And local leaders must acknowledge that they do not have all the answers. In such cases, industry must put itself second, McEvoy insisted. “This pandemic was a calling for health care – it knocked on our door and said, please help us.”

So in this context, the global curiosity of new talent coming into the organization was blended with the wisdom, experience and competency of seasoned leaders at J&J, which McEvoy described as an “apprenticeship model in the world of medtech.”

“This crisis has been the biggest nudge for all of us, and it focused us into areas that were nascent.” The data and science showed that a lot of COVID-19 patients were presenting with heart arrythmia, so J&J responded by connecting clinicians from Wuhan with those from Italy to livestream methods of treating patients. “Telementoring and virtual case support is ‘on steroids’ now, and that is here to stay,” said McEvoy.

J&J has trained over 400,000 surgeons on the Advances in Surgery webinar platform over the past six months, McEvoy asserted.

Being a partner on workflow and efficiency was an important shift, “and we need to do more of that,” she said, and to become a solutions company that jointly affects outcomes and makes hospital systems more efficient. COVID-19 has bankrupted a lot of health care systems, so “we need to be a solutions partner beyond the implant,” she added.

Shortly after APACMed, J&J partnered with other companies* and the Bill & Melinda Gates Foundation in signing a landmark communiqué on “Expanded Global Access,” which was effectively a commitment to ensure more equality of access to potential COVID-19 vaccines, therapeutics and diagnostics globally. Under the pledge, J&J will allocate up to 500 million vaccine doses to lower-income countries as of 2021.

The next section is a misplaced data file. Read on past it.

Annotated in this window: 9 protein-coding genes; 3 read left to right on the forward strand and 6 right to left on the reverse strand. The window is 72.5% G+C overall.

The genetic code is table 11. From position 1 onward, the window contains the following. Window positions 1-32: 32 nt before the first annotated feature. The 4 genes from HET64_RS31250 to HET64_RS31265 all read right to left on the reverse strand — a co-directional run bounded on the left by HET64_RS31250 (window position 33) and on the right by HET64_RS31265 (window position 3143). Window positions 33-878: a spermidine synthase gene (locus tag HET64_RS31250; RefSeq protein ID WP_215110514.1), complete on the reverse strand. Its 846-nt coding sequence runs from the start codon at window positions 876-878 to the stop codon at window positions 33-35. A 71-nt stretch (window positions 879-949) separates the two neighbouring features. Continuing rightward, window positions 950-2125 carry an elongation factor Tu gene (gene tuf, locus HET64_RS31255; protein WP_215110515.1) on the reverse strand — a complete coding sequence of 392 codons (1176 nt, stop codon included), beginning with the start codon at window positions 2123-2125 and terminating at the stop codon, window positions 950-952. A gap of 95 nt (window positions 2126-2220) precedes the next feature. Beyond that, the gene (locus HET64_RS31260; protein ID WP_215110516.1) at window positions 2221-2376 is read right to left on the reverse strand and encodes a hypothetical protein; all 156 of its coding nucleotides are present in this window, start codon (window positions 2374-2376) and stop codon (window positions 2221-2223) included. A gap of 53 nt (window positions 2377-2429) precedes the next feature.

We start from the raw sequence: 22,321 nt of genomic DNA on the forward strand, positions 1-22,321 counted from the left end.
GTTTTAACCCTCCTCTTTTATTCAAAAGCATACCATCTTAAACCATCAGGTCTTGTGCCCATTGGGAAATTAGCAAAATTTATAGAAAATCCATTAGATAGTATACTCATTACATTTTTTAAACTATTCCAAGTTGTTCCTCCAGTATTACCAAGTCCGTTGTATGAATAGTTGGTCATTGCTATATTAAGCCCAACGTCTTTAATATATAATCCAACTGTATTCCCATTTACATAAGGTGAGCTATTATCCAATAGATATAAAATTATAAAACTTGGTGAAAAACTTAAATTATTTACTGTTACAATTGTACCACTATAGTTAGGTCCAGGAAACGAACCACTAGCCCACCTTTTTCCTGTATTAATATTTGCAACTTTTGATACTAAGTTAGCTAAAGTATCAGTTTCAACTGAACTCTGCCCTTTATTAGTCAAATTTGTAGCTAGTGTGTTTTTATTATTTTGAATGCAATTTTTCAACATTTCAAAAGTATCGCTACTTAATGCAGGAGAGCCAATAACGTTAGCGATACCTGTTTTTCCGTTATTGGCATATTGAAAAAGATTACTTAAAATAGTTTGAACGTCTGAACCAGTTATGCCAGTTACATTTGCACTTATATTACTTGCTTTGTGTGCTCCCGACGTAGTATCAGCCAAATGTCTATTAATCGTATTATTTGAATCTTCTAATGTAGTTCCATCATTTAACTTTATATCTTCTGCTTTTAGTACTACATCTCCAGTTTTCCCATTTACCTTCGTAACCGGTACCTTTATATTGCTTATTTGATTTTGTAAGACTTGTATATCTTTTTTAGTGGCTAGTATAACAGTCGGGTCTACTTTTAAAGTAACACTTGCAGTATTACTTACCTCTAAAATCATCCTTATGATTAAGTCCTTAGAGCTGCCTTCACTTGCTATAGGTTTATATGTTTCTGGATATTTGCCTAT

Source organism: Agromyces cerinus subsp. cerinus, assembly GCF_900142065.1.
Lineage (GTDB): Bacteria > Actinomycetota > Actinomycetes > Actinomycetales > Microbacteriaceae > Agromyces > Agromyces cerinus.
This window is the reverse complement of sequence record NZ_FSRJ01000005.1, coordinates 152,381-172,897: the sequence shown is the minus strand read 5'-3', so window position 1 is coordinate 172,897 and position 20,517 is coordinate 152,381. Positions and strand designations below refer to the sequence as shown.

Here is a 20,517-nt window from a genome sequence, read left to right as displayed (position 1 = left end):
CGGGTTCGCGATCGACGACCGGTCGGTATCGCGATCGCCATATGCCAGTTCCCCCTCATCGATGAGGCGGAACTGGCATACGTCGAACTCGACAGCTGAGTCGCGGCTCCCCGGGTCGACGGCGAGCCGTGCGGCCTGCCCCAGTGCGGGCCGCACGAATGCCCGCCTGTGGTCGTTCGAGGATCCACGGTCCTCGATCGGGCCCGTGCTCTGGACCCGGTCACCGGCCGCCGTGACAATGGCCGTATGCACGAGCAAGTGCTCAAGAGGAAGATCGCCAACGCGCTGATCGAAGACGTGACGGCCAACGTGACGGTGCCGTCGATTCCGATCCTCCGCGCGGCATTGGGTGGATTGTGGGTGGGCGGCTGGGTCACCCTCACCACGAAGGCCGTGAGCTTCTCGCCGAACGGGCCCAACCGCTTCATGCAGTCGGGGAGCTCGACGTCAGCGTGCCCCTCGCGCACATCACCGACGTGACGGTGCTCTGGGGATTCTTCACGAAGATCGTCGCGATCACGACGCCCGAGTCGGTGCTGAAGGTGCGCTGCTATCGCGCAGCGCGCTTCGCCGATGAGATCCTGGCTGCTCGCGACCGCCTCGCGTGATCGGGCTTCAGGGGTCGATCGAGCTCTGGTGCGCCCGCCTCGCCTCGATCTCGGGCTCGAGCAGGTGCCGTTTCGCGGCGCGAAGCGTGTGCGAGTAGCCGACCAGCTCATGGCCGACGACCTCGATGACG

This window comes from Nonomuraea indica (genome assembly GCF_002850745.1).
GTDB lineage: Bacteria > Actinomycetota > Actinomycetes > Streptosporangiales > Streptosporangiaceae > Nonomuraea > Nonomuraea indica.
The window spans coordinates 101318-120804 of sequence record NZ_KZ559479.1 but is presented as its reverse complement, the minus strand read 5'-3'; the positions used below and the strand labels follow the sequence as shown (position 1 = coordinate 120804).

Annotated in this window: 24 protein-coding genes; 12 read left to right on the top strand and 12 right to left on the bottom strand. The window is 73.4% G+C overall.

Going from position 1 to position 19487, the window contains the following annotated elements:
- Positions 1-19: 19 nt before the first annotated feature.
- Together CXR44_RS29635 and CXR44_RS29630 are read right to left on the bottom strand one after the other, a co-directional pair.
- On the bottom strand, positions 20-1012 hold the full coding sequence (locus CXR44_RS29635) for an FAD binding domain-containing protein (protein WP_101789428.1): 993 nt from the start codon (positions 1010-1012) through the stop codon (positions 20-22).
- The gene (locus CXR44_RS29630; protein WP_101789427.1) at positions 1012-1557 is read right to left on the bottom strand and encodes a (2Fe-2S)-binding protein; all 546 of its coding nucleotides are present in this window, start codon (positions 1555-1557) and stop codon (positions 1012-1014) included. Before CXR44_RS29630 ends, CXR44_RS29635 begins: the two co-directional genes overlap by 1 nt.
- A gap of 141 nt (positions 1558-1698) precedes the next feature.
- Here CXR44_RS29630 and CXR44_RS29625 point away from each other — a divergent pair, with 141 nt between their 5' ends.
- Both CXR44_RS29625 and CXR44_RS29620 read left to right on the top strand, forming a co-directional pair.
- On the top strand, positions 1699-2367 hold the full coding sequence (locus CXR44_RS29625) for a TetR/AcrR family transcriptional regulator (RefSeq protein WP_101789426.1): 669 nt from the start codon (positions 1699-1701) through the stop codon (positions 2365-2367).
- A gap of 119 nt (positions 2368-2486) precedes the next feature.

Asia should find COVID-19 to be an accelerator in health care; the region led the world in coming out of the first wave of infection, showing deep expertise in areas including science, hospital system repurposing, health care management, as well as in the use of technology and data. In many ways, Asia set the playbook for the rest of the world, said McEvoy.

While medtech must be aware of geopolitical events, it has a duty to stay focused on patient care, she said. Her view was that Asia a microcosm of the world, and its relevance in health care would only increase until it inevitably leads the world. “It is the epicenter of data, artificial intelligence, machine learning and connected commerce," she told the APACMed audience of just short of 1,500 registered attendees.

“We’re getting more comfortable about co-creating value for customers,” she said, referring to the tech and AI capabilities that now exist and greater opportunities to do collaborations. “That used to be a barrier.”

*AstraZeneca PLC, Bayer AG, bioMerieux SA, Boehringer Ingelheim GmbH, Bristol Myers Squibb Company, Eisai Co., Ltd., Eli Lilly and Company, Gilead Sciences, Inc., GlaxoSmithKline Pharmaceuticals Ltd., Merck & Co., Inc., Merck KGaA, Novartis AG, Pfizer Inc., Roche Holding AG, and Sanofi. With J&J, these companies agreed on 30 September to follow five principles to ensure global access to potential that could help accelerate the end of the COVID-19 pandemic.

By Ashley Yeo